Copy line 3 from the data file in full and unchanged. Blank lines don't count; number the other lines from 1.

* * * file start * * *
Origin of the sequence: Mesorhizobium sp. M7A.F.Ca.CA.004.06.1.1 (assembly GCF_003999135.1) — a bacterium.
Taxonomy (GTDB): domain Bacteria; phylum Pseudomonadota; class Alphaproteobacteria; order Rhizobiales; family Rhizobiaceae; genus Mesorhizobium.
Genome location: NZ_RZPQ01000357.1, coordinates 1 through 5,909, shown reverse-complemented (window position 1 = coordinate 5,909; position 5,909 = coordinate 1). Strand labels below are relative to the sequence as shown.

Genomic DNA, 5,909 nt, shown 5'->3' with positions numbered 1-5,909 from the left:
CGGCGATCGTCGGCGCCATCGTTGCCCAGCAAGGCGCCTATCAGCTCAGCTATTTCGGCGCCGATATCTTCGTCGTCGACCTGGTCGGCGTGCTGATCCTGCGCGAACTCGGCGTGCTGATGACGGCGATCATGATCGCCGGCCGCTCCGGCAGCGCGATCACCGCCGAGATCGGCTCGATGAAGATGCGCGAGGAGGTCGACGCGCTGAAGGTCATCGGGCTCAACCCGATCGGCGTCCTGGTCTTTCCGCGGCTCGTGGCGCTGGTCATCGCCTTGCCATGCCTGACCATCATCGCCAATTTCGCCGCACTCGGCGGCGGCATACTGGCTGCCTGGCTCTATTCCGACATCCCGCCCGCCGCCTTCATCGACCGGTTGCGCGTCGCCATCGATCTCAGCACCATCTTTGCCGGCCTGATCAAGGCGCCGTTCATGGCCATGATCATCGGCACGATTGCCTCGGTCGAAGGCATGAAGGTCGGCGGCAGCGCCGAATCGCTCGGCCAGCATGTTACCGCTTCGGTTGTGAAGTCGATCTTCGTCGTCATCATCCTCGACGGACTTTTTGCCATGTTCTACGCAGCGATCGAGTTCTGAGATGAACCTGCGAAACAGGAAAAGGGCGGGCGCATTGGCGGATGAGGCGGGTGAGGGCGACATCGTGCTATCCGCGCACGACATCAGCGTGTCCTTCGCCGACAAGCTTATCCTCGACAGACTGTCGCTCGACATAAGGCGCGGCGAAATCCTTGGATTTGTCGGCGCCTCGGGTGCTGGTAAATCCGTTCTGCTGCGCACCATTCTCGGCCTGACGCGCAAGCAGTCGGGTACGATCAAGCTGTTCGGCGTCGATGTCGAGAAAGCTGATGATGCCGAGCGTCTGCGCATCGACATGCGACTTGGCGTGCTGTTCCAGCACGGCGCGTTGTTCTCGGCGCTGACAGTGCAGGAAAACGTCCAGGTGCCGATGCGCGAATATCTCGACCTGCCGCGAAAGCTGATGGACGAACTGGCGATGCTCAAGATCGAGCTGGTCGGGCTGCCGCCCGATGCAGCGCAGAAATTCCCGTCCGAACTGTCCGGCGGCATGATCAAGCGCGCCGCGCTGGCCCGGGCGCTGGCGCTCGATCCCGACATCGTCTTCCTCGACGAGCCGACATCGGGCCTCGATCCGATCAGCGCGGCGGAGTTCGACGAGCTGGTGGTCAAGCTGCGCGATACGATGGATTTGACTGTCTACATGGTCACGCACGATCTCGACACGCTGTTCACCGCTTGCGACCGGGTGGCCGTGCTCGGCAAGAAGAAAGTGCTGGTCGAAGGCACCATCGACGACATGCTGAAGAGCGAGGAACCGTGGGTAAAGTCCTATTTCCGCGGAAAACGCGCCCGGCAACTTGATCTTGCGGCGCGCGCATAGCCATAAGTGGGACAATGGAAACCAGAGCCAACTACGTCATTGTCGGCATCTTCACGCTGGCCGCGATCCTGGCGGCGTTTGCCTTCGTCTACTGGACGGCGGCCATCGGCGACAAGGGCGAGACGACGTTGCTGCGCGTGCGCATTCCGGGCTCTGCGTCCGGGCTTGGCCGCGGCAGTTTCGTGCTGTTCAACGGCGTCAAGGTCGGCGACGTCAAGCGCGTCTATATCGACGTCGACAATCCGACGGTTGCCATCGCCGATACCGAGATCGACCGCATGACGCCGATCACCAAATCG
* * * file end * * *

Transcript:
Genome location: NZ_RZPQ01000357.1, coordinates 1 through 5,909, shown reverse-complemented (window position 1 = coordinate 5,909; position 5,909 = coordinate 1). Strand labels below are relative to the sequence as shown.